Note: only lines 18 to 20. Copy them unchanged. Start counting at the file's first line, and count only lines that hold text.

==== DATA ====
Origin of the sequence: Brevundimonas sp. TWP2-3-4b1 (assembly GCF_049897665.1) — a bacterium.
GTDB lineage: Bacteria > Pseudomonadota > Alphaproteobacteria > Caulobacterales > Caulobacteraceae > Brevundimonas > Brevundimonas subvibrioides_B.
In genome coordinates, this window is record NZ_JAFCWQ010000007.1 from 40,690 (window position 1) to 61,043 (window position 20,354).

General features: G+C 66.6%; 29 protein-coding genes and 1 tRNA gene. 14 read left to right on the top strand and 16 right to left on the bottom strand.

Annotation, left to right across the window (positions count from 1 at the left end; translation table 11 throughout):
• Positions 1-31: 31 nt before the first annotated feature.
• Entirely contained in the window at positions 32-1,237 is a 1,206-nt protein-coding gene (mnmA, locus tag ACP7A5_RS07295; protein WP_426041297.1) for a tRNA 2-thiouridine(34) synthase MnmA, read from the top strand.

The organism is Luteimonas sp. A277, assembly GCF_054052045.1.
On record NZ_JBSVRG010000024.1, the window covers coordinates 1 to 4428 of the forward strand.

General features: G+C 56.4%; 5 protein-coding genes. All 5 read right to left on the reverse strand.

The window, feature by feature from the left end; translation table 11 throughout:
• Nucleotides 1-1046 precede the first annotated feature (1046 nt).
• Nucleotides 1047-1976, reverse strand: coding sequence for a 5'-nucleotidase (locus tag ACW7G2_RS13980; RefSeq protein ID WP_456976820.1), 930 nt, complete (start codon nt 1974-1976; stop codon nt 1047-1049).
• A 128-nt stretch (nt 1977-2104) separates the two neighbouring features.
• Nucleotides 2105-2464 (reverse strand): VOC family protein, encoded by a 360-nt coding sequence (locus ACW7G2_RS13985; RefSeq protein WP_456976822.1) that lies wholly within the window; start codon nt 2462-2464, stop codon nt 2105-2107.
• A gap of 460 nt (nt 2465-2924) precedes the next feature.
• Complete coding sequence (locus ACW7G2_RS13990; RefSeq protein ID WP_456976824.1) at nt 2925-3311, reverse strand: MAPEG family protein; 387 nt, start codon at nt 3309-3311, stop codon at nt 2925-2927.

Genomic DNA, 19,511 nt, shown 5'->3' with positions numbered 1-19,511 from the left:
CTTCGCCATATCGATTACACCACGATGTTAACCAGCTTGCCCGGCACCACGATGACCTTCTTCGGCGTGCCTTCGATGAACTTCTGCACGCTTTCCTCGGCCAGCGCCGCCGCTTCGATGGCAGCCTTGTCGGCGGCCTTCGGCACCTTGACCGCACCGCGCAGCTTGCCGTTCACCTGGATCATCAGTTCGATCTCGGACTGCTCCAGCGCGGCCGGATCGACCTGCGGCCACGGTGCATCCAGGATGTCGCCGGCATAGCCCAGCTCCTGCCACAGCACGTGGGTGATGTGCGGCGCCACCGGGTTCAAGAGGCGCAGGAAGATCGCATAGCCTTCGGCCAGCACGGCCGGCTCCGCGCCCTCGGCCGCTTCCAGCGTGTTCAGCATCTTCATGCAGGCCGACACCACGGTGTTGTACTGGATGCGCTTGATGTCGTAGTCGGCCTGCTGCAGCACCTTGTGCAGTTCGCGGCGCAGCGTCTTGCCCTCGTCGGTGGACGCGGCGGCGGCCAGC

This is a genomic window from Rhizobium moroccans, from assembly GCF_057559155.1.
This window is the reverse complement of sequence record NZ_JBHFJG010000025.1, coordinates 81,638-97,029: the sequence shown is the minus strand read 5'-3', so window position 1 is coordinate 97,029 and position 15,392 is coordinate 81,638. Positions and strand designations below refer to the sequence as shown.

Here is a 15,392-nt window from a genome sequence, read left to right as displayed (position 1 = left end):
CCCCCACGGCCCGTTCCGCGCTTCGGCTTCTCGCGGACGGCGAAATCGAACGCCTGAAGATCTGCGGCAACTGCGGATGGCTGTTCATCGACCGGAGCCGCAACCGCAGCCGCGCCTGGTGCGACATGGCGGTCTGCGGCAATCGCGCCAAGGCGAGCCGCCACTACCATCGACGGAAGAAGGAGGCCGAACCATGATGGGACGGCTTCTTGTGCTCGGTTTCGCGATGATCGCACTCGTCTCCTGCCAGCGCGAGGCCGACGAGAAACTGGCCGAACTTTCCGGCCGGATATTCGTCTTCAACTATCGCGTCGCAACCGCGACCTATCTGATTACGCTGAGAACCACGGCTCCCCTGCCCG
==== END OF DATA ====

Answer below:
Genomic DNA, 19,511 nt, shown 5'->3' with positions numbered 1-19,511 from the left:
CTTCGCCATATCGATTACACCACGATGTTAACCAGCTTGCCCGGCACCACGATGACCTTCTTCGGCGTGCCTTCGATGAACTTCTGCACGCTTTCCTCGGCCAGCGCCGCCGCTTCGATGGCAGCCTTGTCGGCGGCCTTCGGCACCTTGACCGCACCGCGCAGCTTGCCGTTCACCTGGATCATCAGTTCGATCTCGGACTGCTCCAGCGCGGCCGGATCGACCTGCGGCCACGGTGCATCCAGGATGTCGCCGGCATAGCCCAGCTCCTGCCACAGCACGTGGGTGATGTGCGGCGCCACCGGGTTCAAGAGGCGCAGGAAGATCGCATAGCCTTCGGCCAGCACGGCCGGCTCCGCGCCCTCGGCCGCTTCCAGCGTGTTCAGCATCTTCATGCAGGCCGACACCACGGTGTTGTACTGGATGCGCTTGATGTCGTAGTCGGCCTGCTGCAGCACCTTGTGCAGTTCGCGGCGCAGCGTCTTGCCCTCGTCGGTGGACGCGGCGGCGGCCAGC

This is a genomic window from Rhizobium moroccans, from assembly GCF_057559155.1.